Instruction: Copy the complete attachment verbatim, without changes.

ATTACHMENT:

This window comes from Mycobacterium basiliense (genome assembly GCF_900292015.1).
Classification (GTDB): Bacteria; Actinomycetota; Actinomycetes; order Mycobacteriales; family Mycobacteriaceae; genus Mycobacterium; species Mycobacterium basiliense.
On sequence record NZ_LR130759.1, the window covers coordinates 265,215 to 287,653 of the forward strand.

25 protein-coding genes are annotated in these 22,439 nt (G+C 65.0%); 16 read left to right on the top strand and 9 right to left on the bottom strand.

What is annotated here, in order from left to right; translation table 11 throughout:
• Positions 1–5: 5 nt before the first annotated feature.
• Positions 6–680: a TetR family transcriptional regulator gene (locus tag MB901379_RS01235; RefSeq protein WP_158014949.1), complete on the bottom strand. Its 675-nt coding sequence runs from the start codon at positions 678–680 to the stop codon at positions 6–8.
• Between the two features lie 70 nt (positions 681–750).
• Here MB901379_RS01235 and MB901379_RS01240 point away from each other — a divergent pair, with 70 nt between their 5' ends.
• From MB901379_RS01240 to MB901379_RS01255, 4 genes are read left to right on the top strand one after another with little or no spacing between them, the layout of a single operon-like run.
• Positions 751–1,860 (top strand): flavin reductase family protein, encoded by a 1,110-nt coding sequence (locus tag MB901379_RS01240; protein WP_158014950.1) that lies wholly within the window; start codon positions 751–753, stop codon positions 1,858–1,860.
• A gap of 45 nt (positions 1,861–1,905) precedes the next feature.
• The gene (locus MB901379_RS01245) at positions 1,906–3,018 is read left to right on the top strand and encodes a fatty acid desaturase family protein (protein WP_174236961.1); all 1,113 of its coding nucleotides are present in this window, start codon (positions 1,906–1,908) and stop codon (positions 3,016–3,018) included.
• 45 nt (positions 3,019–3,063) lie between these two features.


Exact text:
This window comes from Mycobacterium basiliense (genome assembly GCF_900292015.1).
Classification (GTDB): Bacteria; Actinomycetota; Actinomycetes; order Mycobacteriales; family Mycobacteriaceae; genus Mycobacterium; species Mycobacterium basiliense.
On sequence record NZ_LR130759.1, the window covers coordinates 265,215 to 287,653 of the forward strand.

25 protein-coding genes are annotated in these 22,439 nt (G+C 65.0%); 16 read left to right on the top strand and 9 right to left on the bottom strand.

What is annotated here, in order from left to right; translation table 11 throughout:
• Positions 1–5: 5 nt before the first annotated feature.
• Positions 6–680: a TetR family transcriptional regulator gene (locus tag MB901379_RS01235; RefSeq protein WP_158014949.1), complete on the bottom strand. Its 675-nt coding sequence runs from the start codon at positions 678–680 to the stop codon at positions 6–8.
• Between the two features lie 70 nt (positions 681–750).
• Here MB901379_RS01235 and MB901379_RS01240 point away from each other — a divergent pair, with 70 nt between their 5' ends.
• From MB901379_RS01240 to MB901379_RS01255, 4 genes are read left to right on the top strand one after another with little or no spacing between them, the layout of a single operon-like run.
• Positions 751–1,860 (top strand): flavin reductase family protein, encoded by a 1,110-nt coding sequence (locus tag MB901379_RS01240; protein WP_158014950.1) that lies wholly within the window; start codon positions 751–753, stop codon positions 1,858–1,860.
• A gap of 45 nt (positions 1,861–1,905) precedes the next feature.
• The gene (locus MB901379_RS01245) at positions 1,906–3,018 is read left to right on the top strand and encodes a fatty acid desaturase family protein (protein WP_174236961.1); all 1,113 of its coding nucleotides are present in this window, start codon (positions 1,906–1,908) and stop codon (positions 3,016–3,018) included.
• 45 nt (positions 3,019–3,063) lie between these two features.